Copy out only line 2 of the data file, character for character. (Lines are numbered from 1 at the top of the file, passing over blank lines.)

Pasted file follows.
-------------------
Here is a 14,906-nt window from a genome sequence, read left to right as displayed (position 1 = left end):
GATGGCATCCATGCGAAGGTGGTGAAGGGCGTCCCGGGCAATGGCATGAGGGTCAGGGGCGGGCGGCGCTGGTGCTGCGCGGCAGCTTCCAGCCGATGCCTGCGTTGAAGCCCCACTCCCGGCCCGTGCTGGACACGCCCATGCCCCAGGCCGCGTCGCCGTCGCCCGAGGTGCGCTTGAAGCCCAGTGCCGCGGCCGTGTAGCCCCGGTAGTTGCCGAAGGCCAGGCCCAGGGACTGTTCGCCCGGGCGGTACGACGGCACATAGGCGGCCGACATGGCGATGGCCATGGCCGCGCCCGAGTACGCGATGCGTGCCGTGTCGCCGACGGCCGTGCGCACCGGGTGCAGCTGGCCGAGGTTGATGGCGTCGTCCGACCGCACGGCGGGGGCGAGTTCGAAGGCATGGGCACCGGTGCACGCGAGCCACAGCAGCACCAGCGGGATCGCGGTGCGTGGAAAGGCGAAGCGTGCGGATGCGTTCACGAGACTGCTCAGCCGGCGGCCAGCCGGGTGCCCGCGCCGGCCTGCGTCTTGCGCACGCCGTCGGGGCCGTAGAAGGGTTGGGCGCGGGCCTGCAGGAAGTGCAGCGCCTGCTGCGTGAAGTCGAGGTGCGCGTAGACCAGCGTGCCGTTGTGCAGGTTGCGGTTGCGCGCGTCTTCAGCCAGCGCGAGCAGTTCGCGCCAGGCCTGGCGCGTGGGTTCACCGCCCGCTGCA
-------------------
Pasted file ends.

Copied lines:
GATGGCATCCATGCGAAGGTGGTGAAGGGCGTCCCGGGCAATGGCATGAGGGTCAGGGGCGGGCGGCGCTGGTGCTGCGCGGCAGCTTCCAGCCGATGCCTGCGTTGAAGCCCCACTCCCGGCCCGTGCTGGACACGCCCATGCCCCAGGCCGCGTCGCCGTCGCCCGAGGTGCGCTTGAAGCCCAGTGCCGCGGCCGTGTAGCCCCGGTAGTTGCCGAAGGCCAGGCCCAGGGACTGTTCGCCCGGGCGGTACGACGGCACATAGGCGGCCGACATGGCGATGGCCATGGCCGCGCCCGAGTACGCGATGCGTGCCGTGTCGCCGACGGCCGTGCGCACCGGGTGCAGCTGGCCGAGGTTGATGGCGTCGTCCGACCGCACGGCGGGGGCGAGTTCGAAGGCATGGGCACCGGTGCACGCGAGCCACAGCAGCACCAGCGGGATCGCGGTGCGTGGAAAGGCGAAGCGTGCGGATGCGTTCACGAGACTGCTCAGCCGGCGGCCAGCCGGGTGCCCGCGCCGGCCTGCGTCTTGCGCACGCCGTCGGGGCCGTAGAAGGGTTGGGCGCGGGCCTGCAGGAAGTGCAGCGCCTGCTGCGTGAAGTCGAGGTGCGCGTAGACCAGCGTGCCGTTGTGCAGGTTGCGGTTGCGCGCGTCTTCAGCCAGCGCGAGCAGTTCGCGCCAGGCCTGGCGCGTGGGTTCACCGCCCGCTGCA